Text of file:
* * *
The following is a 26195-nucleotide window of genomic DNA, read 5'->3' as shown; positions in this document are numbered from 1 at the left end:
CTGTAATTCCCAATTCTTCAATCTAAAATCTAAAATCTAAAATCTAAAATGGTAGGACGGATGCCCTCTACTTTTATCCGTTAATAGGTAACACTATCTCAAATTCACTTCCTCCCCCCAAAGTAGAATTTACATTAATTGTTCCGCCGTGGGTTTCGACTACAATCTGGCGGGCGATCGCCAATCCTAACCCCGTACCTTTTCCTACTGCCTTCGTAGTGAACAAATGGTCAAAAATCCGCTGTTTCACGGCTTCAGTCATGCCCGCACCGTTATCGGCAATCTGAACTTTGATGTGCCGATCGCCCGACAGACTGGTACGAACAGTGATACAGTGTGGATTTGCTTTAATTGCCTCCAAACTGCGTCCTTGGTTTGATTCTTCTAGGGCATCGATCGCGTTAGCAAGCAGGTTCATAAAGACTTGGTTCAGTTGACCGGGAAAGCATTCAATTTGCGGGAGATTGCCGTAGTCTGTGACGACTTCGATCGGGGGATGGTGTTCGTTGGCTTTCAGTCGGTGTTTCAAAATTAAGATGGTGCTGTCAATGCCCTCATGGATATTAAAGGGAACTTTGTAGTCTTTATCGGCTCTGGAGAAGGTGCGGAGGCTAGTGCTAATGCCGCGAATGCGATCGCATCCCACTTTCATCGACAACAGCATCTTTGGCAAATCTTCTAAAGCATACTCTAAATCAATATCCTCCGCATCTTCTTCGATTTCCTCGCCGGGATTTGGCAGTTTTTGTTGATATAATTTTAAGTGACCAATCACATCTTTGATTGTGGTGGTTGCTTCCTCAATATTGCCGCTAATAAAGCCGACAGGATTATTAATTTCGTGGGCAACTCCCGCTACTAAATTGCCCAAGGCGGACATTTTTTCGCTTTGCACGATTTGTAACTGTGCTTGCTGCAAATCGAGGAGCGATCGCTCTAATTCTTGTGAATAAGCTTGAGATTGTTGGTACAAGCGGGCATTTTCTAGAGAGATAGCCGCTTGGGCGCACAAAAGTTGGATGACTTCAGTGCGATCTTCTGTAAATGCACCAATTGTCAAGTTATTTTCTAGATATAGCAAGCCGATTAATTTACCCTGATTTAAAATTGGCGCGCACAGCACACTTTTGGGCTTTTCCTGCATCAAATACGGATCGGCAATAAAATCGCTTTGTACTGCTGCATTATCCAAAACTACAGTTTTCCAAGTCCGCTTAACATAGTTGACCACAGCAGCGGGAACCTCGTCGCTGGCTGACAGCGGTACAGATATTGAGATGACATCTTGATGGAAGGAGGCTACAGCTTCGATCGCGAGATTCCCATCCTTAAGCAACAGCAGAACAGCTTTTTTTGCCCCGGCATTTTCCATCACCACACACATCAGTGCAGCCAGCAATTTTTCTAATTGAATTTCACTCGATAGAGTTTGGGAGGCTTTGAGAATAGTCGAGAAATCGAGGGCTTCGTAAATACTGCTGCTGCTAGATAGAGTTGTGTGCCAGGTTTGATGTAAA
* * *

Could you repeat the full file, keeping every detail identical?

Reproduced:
The following is a 26195-nucleotide window of genomic DNA, read 5'->3' as shown; positions in this document are numbered from 1 at the left end:
CTGTAATTCCCAATTCTTCAATCTAAAATCTAAAATCTAAAATCTAAAATGGTAGGACGGATGCCCTCTACTTTTATCCGTTAATAGGTAACACTATCTCAAATTCACTTCCTCCCCCCAAAGTAGAATTTACATTAATTGTTCCGCCGTGGGTTTCGACTACAATCTGGCGGGCGATCGCCAATCCTAACCCCGTACCTTTTCCTACTGCCTTCGTAGTGAACAAATGGTCAAAAATCCGCTGTTTCACGGCTTCAGTCATGCCCGCACCGTTATCGGCAATCTGAACTTTGATGTGCCGATCGCCCGACAGACTGGTACGAACAGTGATACAGTGTGGATTTGCTTTAATTGCCTCCAAACTGCGTCCTTGGTTTGATTCTTCTAGGGCATCGATCGCGTTAGCAAGCAGGTTCATAAAGACTTGGTTCAGTTGACCGGGAAAGCATTCAATTTGCGGGAGATTGCCGTAGTCTGTGACGACTTCGATCGGGGGATGGTGTTCGTTGGCTTTCAGTCGGTGTTTCAAAATTAAGATGGTGCTGTCAATGCCCTCATGGATATTAAAGGGAACTTTGTAGTCTTTATCGGCTCTGGAGAAGGTGCGGAGGCTAGTGCTAATGCCGCGAATGCGATCGCATCCCACTTTCATCGACAACAGCATCTTTGGCAAATCTTCTAAAGCATACTCTAAATCAATATCCTCCGCATCTTCTTCGATTTCCTCGCCGGGATTTGGCAGTTTTTGTTGATATAATTTTAAGTGACCAATCACATCTTTGATTGTGGTGGTTGCTTCCTCAATATTGCCGCTAATAAAGCCGACAGGATTATTAATTTCGTGGGCAACTCCCGCTACTAAATTGCCCAAGGCGGACATTTTTTCGCTTTGCACGATTTGTAACTGTGCTTGCTGCAAATCGAGGAGCGATCGCTCTAATTCTTGTGAATAAGCTTGAGATTGTTGGTACAAGCGGGCATTTTCTAGAGAGATAGCCGCTTGGGCGCACAAAAGTTGGATGACTTCAGTGCGATCTTCTGTAAATGCACCAATTGTCAAGTTATTTTCTAGATATAGCAAGCCGATTAATTTACCCTGATTTAAAATTGGCGCGCACAGCACACTTTTGGGCTTTTCCTGCATCAAATACGGATCGGCAATAAAATCGCTTTGTACTGCTGCATTATCCAAAACTACAGTTTTCCAAGTCCGCTTAACATAGTTGACCACAGCAGCGGGAACCTCGTCGCTGGCTGACAGCGGTACAGATATTGAGATGACATCTTGATGGAAGGAGGCTACAGCTTCGATCGCGAGATTCCCATCCTTAAGCAACAGCAGAACAGCTTTTTTTGCCCCGGCATTTTCCATCACCACACACATCAGTGCAGCCAGCAATTTTTCTAATTGAATTTCACTCGATAGAGTTTGGGAGGCTTTGAGAATAGTCGAGAAATCGAGGGCTTCGTAAATACTGCTGCTGCTAGATAGAGTTGTGTGCCAGGTTTGATGTAAA